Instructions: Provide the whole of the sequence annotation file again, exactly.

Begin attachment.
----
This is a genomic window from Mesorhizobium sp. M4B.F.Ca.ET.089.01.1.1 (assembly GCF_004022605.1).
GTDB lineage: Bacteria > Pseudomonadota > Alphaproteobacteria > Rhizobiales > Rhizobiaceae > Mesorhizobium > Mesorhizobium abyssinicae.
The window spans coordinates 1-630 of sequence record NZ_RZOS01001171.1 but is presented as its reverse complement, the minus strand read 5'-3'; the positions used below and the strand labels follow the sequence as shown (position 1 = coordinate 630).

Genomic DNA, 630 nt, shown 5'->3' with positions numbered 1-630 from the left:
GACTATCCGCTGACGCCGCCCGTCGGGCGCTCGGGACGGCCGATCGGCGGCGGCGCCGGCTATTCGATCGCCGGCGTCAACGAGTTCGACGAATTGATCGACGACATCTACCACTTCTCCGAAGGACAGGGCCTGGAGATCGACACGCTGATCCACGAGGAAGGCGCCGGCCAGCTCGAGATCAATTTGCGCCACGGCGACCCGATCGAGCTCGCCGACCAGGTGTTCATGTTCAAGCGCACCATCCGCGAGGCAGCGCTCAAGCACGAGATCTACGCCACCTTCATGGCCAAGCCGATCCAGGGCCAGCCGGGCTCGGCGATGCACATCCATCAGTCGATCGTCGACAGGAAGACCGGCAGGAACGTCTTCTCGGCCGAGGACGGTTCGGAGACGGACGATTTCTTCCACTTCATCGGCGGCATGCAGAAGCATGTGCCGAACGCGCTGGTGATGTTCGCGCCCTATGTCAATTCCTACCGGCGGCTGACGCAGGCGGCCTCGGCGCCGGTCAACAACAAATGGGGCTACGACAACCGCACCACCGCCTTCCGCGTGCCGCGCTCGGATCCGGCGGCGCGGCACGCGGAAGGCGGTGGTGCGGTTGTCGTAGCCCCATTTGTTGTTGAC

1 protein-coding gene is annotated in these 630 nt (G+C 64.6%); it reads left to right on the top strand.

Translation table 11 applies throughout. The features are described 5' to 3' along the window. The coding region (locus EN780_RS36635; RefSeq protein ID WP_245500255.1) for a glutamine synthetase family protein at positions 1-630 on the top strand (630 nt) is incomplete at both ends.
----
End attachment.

This is a genomic window from Mesorhizobium sp. M4B.F.Ca.ET.089.01.1.1 (assembly GCF_004022605.1).
GTDB lineage: Bacteria > Pseudomonadota > Alphaproteobacteria > Rhizobiales > Rhizobiaceae > Mesorhizobium > Mesorhizobium abyssinicae.
The window spans coordinates 1-630 of sequence record NZ_RZOS01001171.1 but is presented as its reverse complement, the minus strand read 5'-3'; the positions used below and the strand labels follow the sequence as shown (position 1 = coordinate 630).

Genomic DNA, 630 nt, shown 5'->3' with positions numbered 1-630 from the left:
GACTATCCGCTGACGCCGCCCGTCGGGCGCTCGGGACGGCCGATCGGCGGCGGCGCCGGCTATTCGATCGCCGGCGTCAACGAGTTCGACGAATTGATCGACGACATCTACCACTTCTCCGAAGGACAGGGCCTGGAGATCGACACGCTGATCCACGAGGAAGGCGCCGGCCAGCTCGAGATCAATTTGCGCCACGGCGACCCGATCGAGCTCGCCGACCAGGTGTTCATGTTCAAGCGCACCATCCGCGAGGCAGCGCTCAAGCACGAGATCTACGCCACCTTCATGGCCAAGCCGATCCAGGGCCAGCCGGGCTCGGCGATGCACATCCATCAGTCGATCGTCGACAGGAAGACCGGCAGGAACGTCTTCTCGGCCGAGGACGGTTCGGAGACGGACGATTTCTTCCACTTCATCGGCGGCATGCAGAAGCATGTGCCGAACGCGCTGGTGATGTTCGCGCCCTATGTCAATTCCTACCGGCGGCTGACGCAGGCGGCCTCGGCGCCGGTCAACAACAAATGGGGCTACGACAACCGCACCACCGCCTTCCGCGTGCCGCGCTCGGATCCGGCGGCGCGGCACGCGGAAGGCGGTGGTGCGGTTGTCGTAGCCCCATTTGTTGTTGAC

1 protein-coding gene is annotated in these 630 nt (G+C 64.6%); it reads left to right on the top strand.

Translation table 11 applies throughout. The features are described 5' to 3' along the window. The coding region (locus EN780_RS36635; RefSeq protein ID WP_245500255.1) for a glutamine synthetase family protein at positions 1-630 on the top strand (630 nt) is incomplete at both ends.